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Architect Guilty of Charges in VA Case

Friday, August 21, 2015

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A federal jury has found a former design firm executive guilty of bribing the former director of the Veterans Affairs medical centers in Dayton and Cleveland, OH, in exchange for confidential details about construction projects, authorities have announced.

Mark S. Farmer, 55, of Arlington, VA, was convicted Wednesday (Aug. 19) on one count of conspiracy, one count of violating the Hobbs Act, two counts of wire fraud, six counts of mail fraud and four counts of theft of government property,  U.S. Attorney for the North District of Ohio Steven M. Dettelbach announced.

gavel
©iStock.com / serggn

A former executive of an international design firm has been convicted of bribing a former VA Medican Center director.

The former VA director, William Montague, pleaded guilty earlier in the scheme and is cooperating with authorities while awaiting sentencing.

Farmer is scheduled to be sentenced Nov. 9. His sentence will be determined by the court after a review of the federal sentencing guidelines and “factors unique to the case,” according to the FBI.

A Business Advantage

Farmer was employed at CannonDesign, an integrated design firm headquartered in Buffalo, NY, that performed work for the VA, according to Dettelbach.

The designer held a variety of positions with the firm, including associate principal, authorities said.

Prosecutors alleged that Farmer, CannonDesign, and Montague had conspired since January 2010 to defraud the VA.

VA Headquarters
AgnosticPreachersKid / CC- SA 3.0

The case against Farmer was prosecuted by Assistant U.S. Attorney Antoniette T. Bacon and Paul Flannery following an investigation by the Department of Veterans AffairsOffice of Inspector General and the FBI. The Washington, DC, headquarters of the Department of Veterans Affairs is shown above.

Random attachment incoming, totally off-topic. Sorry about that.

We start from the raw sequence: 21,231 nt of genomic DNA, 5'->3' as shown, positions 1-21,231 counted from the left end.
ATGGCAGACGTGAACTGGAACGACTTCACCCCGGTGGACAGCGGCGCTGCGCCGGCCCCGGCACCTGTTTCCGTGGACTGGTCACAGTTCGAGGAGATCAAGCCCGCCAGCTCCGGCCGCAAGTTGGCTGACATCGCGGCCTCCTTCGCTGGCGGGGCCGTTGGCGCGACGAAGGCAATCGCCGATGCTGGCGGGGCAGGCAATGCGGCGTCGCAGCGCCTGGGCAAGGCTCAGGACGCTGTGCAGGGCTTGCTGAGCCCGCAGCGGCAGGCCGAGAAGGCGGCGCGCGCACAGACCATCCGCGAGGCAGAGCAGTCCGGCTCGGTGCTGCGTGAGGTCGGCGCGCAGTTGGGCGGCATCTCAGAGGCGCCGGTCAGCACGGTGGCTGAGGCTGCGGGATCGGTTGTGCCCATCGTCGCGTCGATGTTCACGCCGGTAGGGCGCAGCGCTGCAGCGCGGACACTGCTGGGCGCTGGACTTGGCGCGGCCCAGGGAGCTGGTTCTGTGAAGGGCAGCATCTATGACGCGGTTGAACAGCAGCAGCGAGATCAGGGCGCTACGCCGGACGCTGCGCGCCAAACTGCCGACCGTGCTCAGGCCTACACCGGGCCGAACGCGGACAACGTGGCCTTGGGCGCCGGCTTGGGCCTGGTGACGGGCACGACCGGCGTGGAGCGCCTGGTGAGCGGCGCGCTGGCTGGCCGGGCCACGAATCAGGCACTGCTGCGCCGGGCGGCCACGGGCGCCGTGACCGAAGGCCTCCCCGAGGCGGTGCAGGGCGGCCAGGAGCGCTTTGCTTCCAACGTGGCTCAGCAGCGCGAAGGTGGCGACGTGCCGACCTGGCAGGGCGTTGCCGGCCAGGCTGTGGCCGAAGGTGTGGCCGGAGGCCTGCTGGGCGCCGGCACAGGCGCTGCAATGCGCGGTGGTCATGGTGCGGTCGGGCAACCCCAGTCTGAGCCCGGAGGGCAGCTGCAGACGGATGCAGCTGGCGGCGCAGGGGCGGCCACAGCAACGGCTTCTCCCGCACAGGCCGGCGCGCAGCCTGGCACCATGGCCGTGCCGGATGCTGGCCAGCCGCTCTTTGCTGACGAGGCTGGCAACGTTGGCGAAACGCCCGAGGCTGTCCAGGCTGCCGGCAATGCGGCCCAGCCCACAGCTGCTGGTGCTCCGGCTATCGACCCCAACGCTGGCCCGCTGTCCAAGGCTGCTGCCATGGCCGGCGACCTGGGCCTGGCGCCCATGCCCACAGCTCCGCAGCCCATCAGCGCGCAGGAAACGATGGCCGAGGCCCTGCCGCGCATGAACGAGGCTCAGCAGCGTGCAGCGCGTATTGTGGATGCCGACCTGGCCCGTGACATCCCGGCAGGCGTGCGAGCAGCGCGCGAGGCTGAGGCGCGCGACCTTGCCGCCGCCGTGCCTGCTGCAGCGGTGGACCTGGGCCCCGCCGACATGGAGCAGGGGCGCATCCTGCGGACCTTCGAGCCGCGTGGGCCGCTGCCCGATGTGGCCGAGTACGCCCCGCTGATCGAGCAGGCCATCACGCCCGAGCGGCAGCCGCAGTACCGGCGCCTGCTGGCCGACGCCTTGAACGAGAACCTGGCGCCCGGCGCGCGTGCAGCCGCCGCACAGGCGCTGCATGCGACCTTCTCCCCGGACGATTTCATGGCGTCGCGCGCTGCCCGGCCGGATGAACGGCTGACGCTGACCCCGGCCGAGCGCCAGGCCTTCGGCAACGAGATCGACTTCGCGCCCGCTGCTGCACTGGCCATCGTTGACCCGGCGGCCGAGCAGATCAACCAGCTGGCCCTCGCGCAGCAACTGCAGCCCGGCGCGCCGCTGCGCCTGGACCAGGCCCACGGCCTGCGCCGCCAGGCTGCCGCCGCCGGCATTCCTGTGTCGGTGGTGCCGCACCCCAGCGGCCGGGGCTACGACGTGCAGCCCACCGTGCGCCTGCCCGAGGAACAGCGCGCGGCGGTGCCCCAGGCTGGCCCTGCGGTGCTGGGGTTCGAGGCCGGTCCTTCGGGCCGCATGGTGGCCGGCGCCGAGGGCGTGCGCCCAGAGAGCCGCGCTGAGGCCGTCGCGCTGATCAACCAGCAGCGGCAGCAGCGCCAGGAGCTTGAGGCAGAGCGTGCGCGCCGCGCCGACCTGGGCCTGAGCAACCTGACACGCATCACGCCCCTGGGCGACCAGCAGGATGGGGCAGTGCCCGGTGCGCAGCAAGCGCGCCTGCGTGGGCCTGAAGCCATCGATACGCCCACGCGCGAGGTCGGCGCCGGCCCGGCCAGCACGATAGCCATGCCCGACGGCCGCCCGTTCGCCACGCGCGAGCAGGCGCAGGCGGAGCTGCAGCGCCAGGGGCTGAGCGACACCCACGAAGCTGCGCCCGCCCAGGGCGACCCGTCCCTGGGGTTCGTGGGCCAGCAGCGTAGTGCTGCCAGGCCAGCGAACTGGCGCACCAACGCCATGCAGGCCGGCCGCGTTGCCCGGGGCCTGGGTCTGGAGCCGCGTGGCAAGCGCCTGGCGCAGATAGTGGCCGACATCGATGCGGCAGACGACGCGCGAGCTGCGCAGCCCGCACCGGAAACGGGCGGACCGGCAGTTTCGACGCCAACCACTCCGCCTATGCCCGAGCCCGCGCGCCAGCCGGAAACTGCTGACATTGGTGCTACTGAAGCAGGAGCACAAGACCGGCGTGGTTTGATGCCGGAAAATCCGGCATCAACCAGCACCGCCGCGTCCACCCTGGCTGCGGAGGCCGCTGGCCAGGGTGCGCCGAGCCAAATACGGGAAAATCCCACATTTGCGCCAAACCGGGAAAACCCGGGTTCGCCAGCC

Farmer and the firm received VA records and things of value, including non-public information about the VA and streamlined access to public information concerning projects, by bribing Montague with cash and gifts.

Montague had embezzled and stolen those documents, authorities said.

The scheme was used to give Farmer and CannonDesign an advantage over other companies in the awarding and administration of VA business, according to court documents and trial testimony.

CannonDesign did not immediately respond Thursday (Aug. 20) to request for comment on the case.

The Director’s Role

Montague, the former director of the Cleveland and Dayton VA Medical Center, previously pleaded guilty to 64 counts related to his role in the conspiracy.

In September 2014, the former director said he would cooperate with authorities in exchange for a reduced prison sentence, according to The Plain Dealer.

Montague originally faced more than six years behind bars, but he now faces four. He is also required to pay nearly $400,000 in restitution and fines under his plea agreement.

William Montague
Veterans Affairs

Former VA director William D. Montague pleaded guilty in February 2014 and is cooperating with authorities.

Montague served as director of the Cleveland VA Medical Center from 1995 until Feb. 3, 2010. On March 11, 2011, he began working as director of the Dayton VA Medical Center, a position he held through Dec. 17, 2011, according to his indictment.

Rooting Out Corruption

“Bribing a public official to obtain internal government documents and information for a competitive business advantage is illegal,” said Stephen D. Anthony, Special Agent in Charge of the FBI’s Cleveland Office. “The FBI will continue to root out corruption at all levels.”

Gavin McClaren, U.S. VA—Office of Inspector General Resident Agent in Charge in Cleveland, added: “Today's verdict shows contractors and VA executives who cheat the taxpayers and veterans will be held accountable.”

The case was prosecuted by Assistant United States Attorneys Antoinette T. Bacon and Paul Flannery following an investigation by the FBI and the U.S. VA—OIG.

   

Tagged categories: Architecture; Construction; Criminal acts; Design; Ethics; Government; Government contracts; Laws and litigation

Comment from john lienert, (8/21/2015, 7:00 AM)

tip of just one govt. iceberg


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